Bologna threat to masters plan

September 26, 2003

Enhanced four-year degrees designed to take undergraduates to the "cutting edge" of disciplines such as engineering, chemistry and physics may be left out in the cold by the Bologna process despite ministers' efforts to safeguard their international status.

The 40 Bologna countries are committed to a convergence process towards a European Higher Education Area by 2010. This is partly based on a degree cycle of three years for a first degree followed by a further two years leading to a masters.

A summit in Berlin last week of ministers responsible for higher education recognised the questions surrounding Britain's two-year foundation degrees.

It called for exploration of "whether and how" shorter higher education may be linked to the first cycle.

But the failure of ministers to refer to the enhanced degree issue in the communique was, according to Tony Ashmore, registrar of the Royal Chemistry Society, "not encouraging".

Four-year undergraduate programmes leading to a masters qualification, such as the MEng, are unknown in the rest of Europe. Mr Ashmore said: "These qualifications go beyond the scope of the first cycle and should be viewed as part of the second cycle."

Professional bodies involved with the enhanced degrees, set up during the 1990s to ensure that graduates were taken to the cutting edge of the disciplines, briefed ministers before the Berlin summit.

The Engineering Council warned that a perception of lower standards for masters could be damaging if it led to MEng degrees not being recognised for progression to professional qualification in other countries.

Sir Richard Sykes, rector of Imperial College London, raised the issue with education secretary Charles Clarke, while Ivor Crewe, president of Universities UK, held a pre-Berlin meeting with Ivan Lewis, junior minister for young people and adult skills.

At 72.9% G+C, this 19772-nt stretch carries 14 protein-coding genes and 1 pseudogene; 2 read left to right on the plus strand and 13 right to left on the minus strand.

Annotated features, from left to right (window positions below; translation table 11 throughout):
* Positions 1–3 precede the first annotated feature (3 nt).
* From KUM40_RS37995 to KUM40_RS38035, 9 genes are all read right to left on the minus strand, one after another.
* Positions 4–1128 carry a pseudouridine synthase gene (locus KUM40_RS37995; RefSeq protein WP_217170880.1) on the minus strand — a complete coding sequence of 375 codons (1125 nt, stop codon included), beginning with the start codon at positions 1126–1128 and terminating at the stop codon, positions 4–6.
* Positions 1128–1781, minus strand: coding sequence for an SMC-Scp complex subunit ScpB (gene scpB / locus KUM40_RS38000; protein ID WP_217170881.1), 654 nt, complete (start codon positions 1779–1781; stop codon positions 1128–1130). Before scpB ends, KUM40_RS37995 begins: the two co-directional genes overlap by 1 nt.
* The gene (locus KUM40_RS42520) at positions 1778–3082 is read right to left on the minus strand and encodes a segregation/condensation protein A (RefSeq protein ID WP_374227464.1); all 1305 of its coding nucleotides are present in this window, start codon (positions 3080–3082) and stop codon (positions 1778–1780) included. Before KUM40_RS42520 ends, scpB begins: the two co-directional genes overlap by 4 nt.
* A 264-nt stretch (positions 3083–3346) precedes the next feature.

A Department for Education and Skills spokesman said: "We have for a long time been defending the importance of awards such as these." The absence of a reference in the communique did not mean they were unlikely to be recognised, he said. "On the contrary, the communique now makes specific reference to the importance of what the student can demonstrate that they know - the 'learning outcomes' - rather than putting too much emphasis simply on the amount of time they have spent studying," he said.

The DFES said questions had initially been raised over whether the foundation degrees would be acceptable under Bologna. But it was confident they would be.

* A report by the European Union education think-tank Eurydice, a summary of which has been obtained by The THES , identifies Belgium and Luxembourg as the two countries moving most swiftly towards the Bologna degree structure. Of eight countries yet to pass restructuring laws only Belgium (for its small German-speaking community) and Luxembourg had no plans to do so. The report will be published in full in November.

Albania, Andorra, Bosnia and Herzegovina, the Holy See, Russia, Serbia and Montenegro, and Macedonia signed up to Bologna in Berlin.

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